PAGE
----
- The Washington Times - Monday, January 8, 2007

BOSTON — Mitt Romney figured he needed something to wow the politicos for the first event of his young presidential campaign, so he put together yesterday’s first-ever telemarketing fundraiser featuring governors and high-powered CEOs gathered together to dial for dollars — more than $6.5 million raised in one day.

“I’m overwhelmed by the support, I’m heartened by the friendships and I’m optimistic about the future,” Mr. Romney, a Republican, said as he announced the total to reporters yesterday evening, adding that it was a major statement about the ability to compete for “a guy who is not terribly well-known — me.”

It was an impressive entry for the former governor of Massachusetts into the so-called “invisible primary,” the period before the actual 2008 primaries and caucuses, when candidates flaunt their fundraising prowess, show off their organizational skills and even try a few gimmicks to prove they can compete and to scare other potential candidates from entering the field.

“I think it’s going to be a very strong message today to everybody — I think it’s going to be a strong message to [Sen. John] McCain as well as to [former New York Mayor Rudolph W.] Giuliani, and I think it’s going to be a strong message to those that are considering or haven’t really yet laid the groundwork,” said Thomas Tellefsen, one of the co-chairmen of Mr. Romney’s national finance team, naming the top Republican candidates in current primary polling.

Mr. Romney ended his term as governor of Massachusetts last week, the day after he announced formation of a committee to explore a run for president. An announcement on an official presidential committee is expected some time this winter.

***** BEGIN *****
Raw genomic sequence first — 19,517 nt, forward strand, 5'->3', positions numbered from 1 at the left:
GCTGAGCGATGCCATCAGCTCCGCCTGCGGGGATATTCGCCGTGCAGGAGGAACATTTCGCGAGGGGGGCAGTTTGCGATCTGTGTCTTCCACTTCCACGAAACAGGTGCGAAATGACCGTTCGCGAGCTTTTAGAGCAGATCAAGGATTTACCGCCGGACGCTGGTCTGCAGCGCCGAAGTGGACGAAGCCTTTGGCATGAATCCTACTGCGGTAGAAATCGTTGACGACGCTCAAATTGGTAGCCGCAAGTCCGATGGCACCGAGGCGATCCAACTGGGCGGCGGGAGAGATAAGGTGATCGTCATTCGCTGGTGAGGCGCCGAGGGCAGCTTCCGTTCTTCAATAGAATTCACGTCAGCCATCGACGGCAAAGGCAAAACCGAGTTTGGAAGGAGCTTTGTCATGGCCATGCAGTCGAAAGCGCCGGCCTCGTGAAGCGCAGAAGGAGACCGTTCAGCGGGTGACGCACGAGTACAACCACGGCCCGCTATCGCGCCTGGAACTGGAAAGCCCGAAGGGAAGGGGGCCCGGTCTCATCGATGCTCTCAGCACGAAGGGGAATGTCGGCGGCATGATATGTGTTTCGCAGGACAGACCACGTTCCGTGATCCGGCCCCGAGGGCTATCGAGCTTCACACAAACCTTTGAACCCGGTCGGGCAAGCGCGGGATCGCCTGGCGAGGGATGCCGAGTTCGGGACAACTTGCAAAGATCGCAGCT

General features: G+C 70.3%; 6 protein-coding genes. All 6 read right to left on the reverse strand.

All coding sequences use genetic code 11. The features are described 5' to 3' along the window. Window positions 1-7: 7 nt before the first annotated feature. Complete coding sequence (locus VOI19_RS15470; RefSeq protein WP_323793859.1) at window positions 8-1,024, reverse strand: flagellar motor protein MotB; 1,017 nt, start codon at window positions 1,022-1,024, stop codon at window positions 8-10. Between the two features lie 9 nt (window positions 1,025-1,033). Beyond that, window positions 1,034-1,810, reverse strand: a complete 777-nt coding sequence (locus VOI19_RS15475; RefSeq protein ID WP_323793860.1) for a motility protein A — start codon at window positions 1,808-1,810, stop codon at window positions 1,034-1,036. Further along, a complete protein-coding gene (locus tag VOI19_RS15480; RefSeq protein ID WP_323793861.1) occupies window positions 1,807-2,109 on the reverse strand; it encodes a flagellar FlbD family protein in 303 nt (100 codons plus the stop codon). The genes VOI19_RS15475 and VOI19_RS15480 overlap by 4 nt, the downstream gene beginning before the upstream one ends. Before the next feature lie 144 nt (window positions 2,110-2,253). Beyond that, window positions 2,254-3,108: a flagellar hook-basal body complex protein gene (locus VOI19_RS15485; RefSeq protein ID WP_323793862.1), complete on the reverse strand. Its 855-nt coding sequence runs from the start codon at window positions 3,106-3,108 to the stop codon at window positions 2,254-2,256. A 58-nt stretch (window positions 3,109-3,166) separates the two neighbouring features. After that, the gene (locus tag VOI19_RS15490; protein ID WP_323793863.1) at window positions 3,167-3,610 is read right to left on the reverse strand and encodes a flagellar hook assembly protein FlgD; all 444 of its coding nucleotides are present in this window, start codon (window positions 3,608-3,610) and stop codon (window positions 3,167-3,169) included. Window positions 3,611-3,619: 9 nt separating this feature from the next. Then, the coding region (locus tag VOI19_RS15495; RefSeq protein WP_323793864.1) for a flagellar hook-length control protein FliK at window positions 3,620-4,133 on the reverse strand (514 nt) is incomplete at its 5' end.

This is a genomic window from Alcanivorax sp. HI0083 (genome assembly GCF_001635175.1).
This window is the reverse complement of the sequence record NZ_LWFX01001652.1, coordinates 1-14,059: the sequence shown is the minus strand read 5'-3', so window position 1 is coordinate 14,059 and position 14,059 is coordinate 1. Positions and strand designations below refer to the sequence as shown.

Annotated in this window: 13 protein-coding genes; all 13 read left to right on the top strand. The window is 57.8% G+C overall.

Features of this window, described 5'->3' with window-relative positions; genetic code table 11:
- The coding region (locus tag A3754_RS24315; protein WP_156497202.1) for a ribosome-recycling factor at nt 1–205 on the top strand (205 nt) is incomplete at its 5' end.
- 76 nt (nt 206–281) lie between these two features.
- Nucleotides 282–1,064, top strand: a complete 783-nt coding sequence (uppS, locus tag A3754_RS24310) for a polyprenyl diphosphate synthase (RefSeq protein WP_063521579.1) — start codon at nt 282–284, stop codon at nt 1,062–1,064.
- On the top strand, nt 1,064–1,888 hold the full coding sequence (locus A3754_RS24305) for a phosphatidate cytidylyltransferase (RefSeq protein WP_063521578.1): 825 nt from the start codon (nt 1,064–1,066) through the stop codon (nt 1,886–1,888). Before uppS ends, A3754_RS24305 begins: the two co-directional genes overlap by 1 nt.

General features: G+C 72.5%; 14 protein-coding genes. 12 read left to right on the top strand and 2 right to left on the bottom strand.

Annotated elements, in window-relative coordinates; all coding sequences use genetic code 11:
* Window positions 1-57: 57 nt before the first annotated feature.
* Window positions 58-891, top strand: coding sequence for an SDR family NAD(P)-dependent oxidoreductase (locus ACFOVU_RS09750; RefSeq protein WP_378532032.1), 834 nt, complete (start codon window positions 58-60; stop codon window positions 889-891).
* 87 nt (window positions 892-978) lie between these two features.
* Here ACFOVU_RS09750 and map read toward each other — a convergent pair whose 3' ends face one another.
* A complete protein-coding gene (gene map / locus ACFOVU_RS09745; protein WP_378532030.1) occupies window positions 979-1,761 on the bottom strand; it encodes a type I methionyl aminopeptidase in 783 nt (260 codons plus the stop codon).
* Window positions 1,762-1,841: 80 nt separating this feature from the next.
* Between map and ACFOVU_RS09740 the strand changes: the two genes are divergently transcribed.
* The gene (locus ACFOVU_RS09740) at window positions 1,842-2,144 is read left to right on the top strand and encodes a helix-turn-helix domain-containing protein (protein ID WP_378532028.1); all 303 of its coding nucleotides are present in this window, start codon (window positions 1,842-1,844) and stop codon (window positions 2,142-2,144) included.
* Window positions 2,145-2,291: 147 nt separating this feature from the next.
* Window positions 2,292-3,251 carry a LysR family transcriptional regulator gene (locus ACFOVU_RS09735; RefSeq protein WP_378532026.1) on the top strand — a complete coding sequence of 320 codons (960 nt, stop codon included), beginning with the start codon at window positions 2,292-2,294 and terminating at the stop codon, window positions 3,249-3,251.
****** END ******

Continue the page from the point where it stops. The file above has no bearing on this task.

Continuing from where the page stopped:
In addition to yesterday’s event to prove his fundraising credentials, Mr. Romney has also used this first official week to try to quell concerns among social conservatives about past remarks.

“Now, I wasn’t always a Ronald Reagan conservative. Neither was Ronald Reagan, by the way. And perhaps some in this room have had the opportunity to listen, learn and benefit from life’s experience — and to grow in wisdom, as I have,” he told a gathering of conservatives and major Republican donors in Sea Island, Ga.

“My life experience convinced me that Ronald Reagan was right. I’m a conservative that gets the job done. And you don’t just have to take my word for it, you can just look at my record,” he said.

While that weekend appearance was about honing a message, yesterday’s event was all about proving fundraising and organizational skills.

The campaign rented out the grand ballroom at the Boston Convention and Exhibition Center and had nearly 400 stations set up with telephones and laptops computers for the high-powered callers to take credit-card information down on the spot.

After a legal briefing by the campaign’s lawyer, an introductory inspirational video about Mr. Romney and some opening remarks from the candidate and his wife, the calls began. The callers — among them Meg Whitman, the president and CEO of EBay, and Missouri Gov. Matt Blunt, a Republican — called their own lists of friends and colleagues to ask them to contribute. The campaign said the volunteers made about 15,000 outbound calls.

“In political fundraising, money talks, but early money screams,” said Spencer Zwick, the campaign’s finance director.

Mr. Tellefsen, who was one of the elite fundraisers for President Bush in 2004, attended Harvard Business School with both Mr. Bush and Mr. Romney and said Mr. Romney “was much smarter than both of us.”

“The president and governor and I were all in the business school, but he also was in the law school and he graduated in the top part of his class in both of those things,” Mr. Tellefsen said.

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